Smart Prosecution or Too Smart?

Justice Building Blog, has an interesting item today, SHOOTING FISH IN A BARREL. Here's the nub of it,

The Feds are scanning the calendars and investigating cases where clients plead guilty to Carrying a Concealed Firearm, many times for Credit Time Served or a withhold and probation. The Feds are then, after the plea in state court, indicting the defendant for possession of a firearm by a convicted felon, where the penalty is a 15 year (or as they say in Fed land- 180 month) minimum mandatory prison sentence.

It's kind of hard to defend a client in federal court to a charge he has already pled guilty to in State Court.

On the one hand, this isn't technically double jeopardy as the law understands it (the federal offense has an additional element — being a felon — so it's not the same offense, nor an included one). On the other hand, it probably is double jeopardy as the rest of the world understands it.

Rumpole proposes conditional pleas (or not pleading at all) as a workaround. One commentator suggests not carrying a gun if you are a convicted felon. Opinions as to whether the federal prosecutors are acting reasonably also seem divided. There is something about the surprise element of punishment for an offense that the offender could reasonably think is a closed and adjudicated matter which I find troubling. And I don't much like the duplication of effort. But otherwise this is no worse jurisprudentially than a lot of stuff we accept for good reason, including federal prosecution of civil rights violations when states bobble the treatment of the underlying criminal prosecution.

This entry was posted in Law: Criminal Law. Bookmark the permalink.

2 Responses to Smart Prosecution or Too Smart?

  1. Brett Bellmore says:

    This sort of abuse is derivative of the wrongful mutation of the commerce clause into a grant of general police power for the federal government. There’s no (honest) enumerated powers basis for the federal felony.

  2. anonymous, pseudonymous says:

    I’m skeptical, given DOJ’s explicit Petite policy:

    “The purpose of this policy is to vindicate substantial federal interests through appropriate federal prosecutions, to protect persons charged with criminal conduct from the burdens associated with multiple prosecutions and punishments for substantially the same act(s) or transaction(s), to promote efficient utilization of Department resources, and to promote coordination and cooperation between federal and state prosecutors.

    “This policy precludes the initiation or continuation of a federal prosecution, following a prior state or federal prosecution based on substantially the same act(s) or transaction(s) unless three substantive prerequisites are satisfied: first, the matter must involve a substantial federal interest; second, the prior prosecution must have left that interest demonstrably unvindicated; and third, applying the same test that is applicable to all federal prosecutions, the government must believe that the defendant’s conduct constitutes a federal offense, and that the admissible evidence probably will be sufficient to obtain and sustain a conviction by an unbiased trier of fact. In addition, there is a procedural prerequisite to be satisfied, that is, the prosecution must be approved by the appropriate Assistant Attorney General. …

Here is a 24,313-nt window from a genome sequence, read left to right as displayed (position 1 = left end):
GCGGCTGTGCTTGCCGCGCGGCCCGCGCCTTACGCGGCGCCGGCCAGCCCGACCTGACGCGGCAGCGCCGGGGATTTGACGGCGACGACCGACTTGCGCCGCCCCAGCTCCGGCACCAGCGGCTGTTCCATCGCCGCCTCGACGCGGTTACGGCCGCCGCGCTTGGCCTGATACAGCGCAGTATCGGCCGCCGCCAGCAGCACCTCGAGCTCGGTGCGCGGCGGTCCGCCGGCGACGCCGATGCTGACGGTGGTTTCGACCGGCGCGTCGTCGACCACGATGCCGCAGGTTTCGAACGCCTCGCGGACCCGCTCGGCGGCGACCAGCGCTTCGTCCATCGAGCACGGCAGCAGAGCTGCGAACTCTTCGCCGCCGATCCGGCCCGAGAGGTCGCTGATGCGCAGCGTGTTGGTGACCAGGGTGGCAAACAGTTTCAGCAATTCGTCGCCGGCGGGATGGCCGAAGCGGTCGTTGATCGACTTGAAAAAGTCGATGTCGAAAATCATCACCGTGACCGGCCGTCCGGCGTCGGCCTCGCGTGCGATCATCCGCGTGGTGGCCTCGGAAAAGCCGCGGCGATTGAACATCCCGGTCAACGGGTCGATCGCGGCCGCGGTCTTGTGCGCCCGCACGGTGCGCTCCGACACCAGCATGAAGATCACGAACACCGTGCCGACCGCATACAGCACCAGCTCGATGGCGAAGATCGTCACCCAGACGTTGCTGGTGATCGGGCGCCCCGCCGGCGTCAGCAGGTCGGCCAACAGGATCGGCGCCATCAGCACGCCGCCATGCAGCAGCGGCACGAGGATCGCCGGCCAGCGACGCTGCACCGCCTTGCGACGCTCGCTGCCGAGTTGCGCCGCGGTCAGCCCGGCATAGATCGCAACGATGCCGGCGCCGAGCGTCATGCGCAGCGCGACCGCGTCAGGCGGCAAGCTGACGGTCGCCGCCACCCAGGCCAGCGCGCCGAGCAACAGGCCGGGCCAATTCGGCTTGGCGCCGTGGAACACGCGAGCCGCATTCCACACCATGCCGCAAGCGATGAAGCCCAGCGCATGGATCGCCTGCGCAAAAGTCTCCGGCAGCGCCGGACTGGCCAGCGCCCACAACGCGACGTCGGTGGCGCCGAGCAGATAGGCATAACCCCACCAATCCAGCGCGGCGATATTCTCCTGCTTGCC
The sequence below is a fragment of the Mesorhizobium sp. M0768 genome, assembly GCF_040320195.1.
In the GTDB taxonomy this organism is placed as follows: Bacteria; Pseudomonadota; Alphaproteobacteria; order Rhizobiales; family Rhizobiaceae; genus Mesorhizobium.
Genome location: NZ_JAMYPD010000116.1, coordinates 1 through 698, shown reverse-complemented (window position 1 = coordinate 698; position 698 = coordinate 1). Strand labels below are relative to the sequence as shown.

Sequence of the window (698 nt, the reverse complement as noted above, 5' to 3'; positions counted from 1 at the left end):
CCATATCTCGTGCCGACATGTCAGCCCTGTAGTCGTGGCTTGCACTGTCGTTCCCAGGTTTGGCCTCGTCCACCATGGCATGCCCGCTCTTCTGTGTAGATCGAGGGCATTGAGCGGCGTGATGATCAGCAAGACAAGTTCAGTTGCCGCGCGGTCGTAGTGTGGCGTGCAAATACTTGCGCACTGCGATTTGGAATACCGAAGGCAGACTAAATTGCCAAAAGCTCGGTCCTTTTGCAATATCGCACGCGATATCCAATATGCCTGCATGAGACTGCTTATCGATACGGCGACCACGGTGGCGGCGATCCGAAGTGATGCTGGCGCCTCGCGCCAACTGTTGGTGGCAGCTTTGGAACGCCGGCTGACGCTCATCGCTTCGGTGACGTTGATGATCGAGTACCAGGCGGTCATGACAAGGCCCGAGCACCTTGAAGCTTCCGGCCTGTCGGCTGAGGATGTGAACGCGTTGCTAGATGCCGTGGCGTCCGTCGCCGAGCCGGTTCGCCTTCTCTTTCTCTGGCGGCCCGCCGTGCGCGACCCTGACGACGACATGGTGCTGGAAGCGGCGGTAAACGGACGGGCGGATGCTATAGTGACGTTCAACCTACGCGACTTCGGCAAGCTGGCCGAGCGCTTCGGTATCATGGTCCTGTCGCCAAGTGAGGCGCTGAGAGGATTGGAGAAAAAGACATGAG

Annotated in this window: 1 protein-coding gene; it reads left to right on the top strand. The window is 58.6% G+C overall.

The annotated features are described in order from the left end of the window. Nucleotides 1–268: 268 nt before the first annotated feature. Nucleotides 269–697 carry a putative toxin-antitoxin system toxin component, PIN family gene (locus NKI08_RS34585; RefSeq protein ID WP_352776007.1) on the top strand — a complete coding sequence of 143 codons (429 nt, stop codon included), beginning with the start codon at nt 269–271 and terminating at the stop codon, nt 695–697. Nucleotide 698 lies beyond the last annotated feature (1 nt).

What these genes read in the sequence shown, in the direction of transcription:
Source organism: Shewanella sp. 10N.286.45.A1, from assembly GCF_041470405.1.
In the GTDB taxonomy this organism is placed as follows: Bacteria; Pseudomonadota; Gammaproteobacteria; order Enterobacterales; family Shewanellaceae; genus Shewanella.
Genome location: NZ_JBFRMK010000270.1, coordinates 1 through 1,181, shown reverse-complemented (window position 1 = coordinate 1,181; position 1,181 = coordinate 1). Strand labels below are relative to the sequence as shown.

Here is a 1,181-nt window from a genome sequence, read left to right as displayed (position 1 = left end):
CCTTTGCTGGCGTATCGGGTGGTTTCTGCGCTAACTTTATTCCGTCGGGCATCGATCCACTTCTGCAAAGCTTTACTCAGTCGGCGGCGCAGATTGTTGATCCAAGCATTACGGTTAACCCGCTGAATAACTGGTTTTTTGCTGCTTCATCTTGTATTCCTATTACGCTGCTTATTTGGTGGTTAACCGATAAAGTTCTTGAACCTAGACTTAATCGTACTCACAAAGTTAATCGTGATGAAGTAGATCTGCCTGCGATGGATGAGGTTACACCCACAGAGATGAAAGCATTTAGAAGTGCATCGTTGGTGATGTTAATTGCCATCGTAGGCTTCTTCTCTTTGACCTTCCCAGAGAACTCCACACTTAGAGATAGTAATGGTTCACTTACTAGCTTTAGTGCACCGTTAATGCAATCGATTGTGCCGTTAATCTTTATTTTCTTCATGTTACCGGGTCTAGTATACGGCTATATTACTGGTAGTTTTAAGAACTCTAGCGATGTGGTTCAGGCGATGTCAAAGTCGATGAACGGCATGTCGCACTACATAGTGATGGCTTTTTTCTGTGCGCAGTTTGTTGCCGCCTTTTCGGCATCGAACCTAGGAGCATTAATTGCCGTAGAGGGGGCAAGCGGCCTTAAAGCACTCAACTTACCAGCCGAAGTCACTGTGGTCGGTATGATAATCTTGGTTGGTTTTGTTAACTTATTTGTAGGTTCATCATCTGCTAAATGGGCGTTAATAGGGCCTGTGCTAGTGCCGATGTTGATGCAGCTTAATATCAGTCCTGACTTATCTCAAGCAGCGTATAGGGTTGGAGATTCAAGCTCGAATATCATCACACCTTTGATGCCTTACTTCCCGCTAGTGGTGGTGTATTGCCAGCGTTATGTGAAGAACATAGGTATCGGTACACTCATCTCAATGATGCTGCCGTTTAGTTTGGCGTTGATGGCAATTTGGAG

“The first substantive prerequisite is that the matter must involve a substantial federal interest. This determination will be made on a case-by-case basis, applying the considerations applicable to all federal prosecutions. See Principles of Federal Prosecution, USAM 9-27.230. Matters that come within the national investigative or prosecutorial priorities established by the Department are more likely than others to satisfy this requirement.

    “The second substantive prerequisite is that the prior prosecution must have left that substantial federal interest demonstrably unvindicated. In general, the Department will presume that a prior prosecution, regardless of result, has vindicated the relevant federal interest. That presumption, however, may be overcome when there are factors suggesting an unvindicated federal interest.”

    United States Attorneys’ Manual 9-2.031

    If the allegations are true, it should be pretty easy to identify specific cases where DOJ has piled on.

Comments are closed.